kjburns made an important distinction...electric heating whether that be space heaters or overhead heat strips won't heat your basement or water bay areas. You will want to use your furnace with floor vents to help in that area.
This is our first fall in east central IL that we hope to leave by Nov 27th for TX. We area about to see some lows in the upper 20s next week. Odds are we won't see terribly cold weather before we get out of here. That being said here is my general game plan which is subject to change as I get smarter/wiser.
1. I have all my hoses set up with quick connects so that I don't have to monkey around with screwing and unscrewing hose ends when needed.
2. We will disconnect both ends of our water hose from the faucet to the MH when night temps are forecasted to be below 35* That may be extraordinarily cautious but that is how I am. Disconnecting the ends will let the water out of the hose to keep it from splitting.
3. My coach has a fan in the basement to force furnace air into the water bay. I will turn that on when the forecast is below 35*. If the temps start to get down to 25* I will then add a trouble light to the water bay area.
4. Since we have large fresh, grey and black tanks, we can work with these for several days if we aren't doing laundry. We don't expect to have to because day time temps should rebound nicely for the most part making dumping waste and refilling fresh water practicable at any time during warmer day temps.
5. As long I have a smooth downslope for my sewer hose from the MH to the sewer I don't plan to close my grey valve. If that wasn't the case, then I would close it.
6. When outside temps get below 45* I use my furnace and electric space heaters instead of heat strips. The heat strips are not very effective below 45* and could jack up your electric bill if you pay that separate. As an example, I have noticed that when it got down to 40* and I set my bedroom thermostat to 68* that the BR heat strip ran nearly continuously. The air coming out of the overhead vents wasn't warm enough to raise the temp enough to keep the heat strips off for long. Also, keep in mind that if you use electric space heaters you won't put as much heat into the basement area because the furnace won't run as much. It is a balancing act that shouldn't be too hard to figure out. Of course, if you choose to use a space heater or a trouble light in the water bay then use of the furnace to keep the basement and water bay areas warm is not really needed that much. IMHO, it is still good to avoid letting the basement get below freezing to avoid any unintended consequences.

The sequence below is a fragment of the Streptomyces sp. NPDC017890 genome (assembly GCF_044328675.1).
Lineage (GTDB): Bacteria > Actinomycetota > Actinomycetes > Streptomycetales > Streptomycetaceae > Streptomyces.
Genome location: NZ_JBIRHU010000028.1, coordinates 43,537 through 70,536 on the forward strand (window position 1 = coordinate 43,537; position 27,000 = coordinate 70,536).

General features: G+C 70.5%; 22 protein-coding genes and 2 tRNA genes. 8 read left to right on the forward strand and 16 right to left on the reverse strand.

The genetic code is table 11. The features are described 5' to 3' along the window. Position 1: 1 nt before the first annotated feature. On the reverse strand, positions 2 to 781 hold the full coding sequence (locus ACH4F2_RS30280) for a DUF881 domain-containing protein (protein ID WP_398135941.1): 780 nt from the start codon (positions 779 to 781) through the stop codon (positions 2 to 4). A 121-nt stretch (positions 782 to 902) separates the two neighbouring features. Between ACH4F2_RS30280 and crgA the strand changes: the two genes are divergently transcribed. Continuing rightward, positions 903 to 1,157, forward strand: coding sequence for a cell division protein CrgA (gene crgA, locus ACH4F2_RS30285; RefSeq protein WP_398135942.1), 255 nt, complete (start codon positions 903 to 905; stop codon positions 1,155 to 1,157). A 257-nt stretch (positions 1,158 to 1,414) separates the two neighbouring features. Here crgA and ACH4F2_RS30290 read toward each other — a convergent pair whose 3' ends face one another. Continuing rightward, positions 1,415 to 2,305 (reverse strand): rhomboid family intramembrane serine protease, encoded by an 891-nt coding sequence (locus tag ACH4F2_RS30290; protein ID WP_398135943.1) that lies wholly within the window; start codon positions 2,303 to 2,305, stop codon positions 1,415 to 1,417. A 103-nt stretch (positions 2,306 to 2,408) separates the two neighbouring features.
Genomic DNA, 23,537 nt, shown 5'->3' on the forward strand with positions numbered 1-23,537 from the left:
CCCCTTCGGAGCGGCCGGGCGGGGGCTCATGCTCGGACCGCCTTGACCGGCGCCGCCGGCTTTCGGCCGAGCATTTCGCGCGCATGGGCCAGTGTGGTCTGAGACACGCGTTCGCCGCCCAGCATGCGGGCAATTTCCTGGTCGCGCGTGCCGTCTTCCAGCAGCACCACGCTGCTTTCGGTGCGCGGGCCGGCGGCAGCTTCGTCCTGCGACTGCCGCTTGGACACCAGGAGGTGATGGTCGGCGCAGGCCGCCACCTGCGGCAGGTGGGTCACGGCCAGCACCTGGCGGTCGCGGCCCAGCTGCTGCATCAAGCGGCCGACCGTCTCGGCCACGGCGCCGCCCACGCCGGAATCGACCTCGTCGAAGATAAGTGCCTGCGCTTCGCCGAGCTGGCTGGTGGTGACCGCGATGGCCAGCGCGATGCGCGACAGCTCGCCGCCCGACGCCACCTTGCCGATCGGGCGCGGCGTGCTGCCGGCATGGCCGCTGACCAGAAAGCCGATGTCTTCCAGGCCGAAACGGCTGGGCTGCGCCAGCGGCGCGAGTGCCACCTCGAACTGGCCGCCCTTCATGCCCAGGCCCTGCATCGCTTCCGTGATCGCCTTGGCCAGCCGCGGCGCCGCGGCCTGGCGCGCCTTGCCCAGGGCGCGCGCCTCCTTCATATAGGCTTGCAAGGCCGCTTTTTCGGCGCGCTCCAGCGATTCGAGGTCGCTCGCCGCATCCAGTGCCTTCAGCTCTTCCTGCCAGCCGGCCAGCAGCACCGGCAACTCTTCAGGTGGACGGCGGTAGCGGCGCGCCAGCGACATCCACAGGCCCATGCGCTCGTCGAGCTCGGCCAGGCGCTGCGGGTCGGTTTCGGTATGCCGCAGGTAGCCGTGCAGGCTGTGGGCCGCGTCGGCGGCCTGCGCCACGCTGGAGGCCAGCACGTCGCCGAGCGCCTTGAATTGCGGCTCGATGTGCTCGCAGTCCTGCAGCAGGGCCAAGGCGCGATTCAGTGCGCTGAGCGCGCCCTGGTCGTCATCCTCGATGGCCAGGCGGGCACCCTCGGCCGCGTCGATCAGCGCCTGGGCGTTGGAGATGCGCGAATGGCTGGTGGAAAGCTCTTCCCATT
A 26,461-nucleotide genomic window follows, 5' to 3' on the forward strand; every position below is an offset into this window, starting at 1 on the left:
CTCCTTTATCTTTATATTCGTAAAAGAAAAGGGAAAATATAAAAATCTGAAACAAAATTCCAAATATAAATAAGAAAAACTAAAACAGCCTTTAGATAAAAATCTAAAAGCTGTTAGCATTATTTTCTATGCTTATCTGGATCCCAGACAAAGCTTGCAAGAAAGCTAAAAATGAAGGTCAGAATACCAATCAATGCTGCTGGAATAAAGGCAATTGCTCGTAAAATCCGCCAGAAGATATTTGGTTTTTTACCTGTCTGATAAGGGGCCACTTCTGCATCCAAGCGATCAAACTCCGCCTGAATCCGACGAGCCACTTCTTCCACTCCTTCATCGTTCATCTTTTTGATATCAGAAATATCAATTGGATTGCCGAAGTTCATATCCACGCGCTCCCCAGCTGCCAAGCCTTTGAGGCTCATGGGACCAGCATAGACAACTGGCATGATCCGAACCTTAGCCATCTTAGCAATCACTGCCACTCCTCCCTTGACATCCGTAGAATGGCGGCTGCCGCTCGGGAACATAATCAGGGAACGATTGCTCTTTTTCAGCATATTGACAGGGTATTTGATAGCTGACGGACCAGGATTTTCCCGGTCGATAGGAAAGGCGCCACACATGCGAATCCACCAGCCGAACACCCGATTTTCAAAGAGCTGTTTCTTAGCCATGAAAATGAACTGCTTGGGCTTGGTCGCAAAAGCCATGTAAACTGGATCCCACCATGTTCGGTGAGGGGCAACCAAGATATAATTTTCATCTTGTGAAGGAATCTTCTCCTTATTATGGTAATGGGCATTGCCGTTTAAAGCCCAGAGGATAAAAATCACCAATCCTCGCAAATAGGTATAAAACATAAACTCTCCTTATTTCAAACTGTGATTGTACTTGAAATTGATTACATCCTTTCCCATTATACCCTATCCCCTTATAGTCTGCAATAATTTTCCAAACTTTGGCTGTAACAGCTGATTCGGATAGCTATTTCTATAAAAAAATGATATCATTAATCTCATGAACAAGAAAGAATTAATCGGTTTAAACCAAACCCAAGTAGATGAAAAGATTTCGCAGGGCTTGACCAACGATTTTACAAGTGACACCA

7. When temps are above 45* I use the heat strips to minimize propane usage. If I was going to be here for the really cold times I would have the local propane supplier bring out a larger auxiliary tank to reduce the number of refills. Since I am trying to gut it out without the aux tank I am probably a bit more concerned about conserving propane than I would be otherwise.
Finally...whew...I'm a feakin' novice so I may find my own suggestions a PITA. LOL They say that a battle plan only remains intact until the first bullet is fired.
Still, it is fun testing my theories out and learning how to do it better.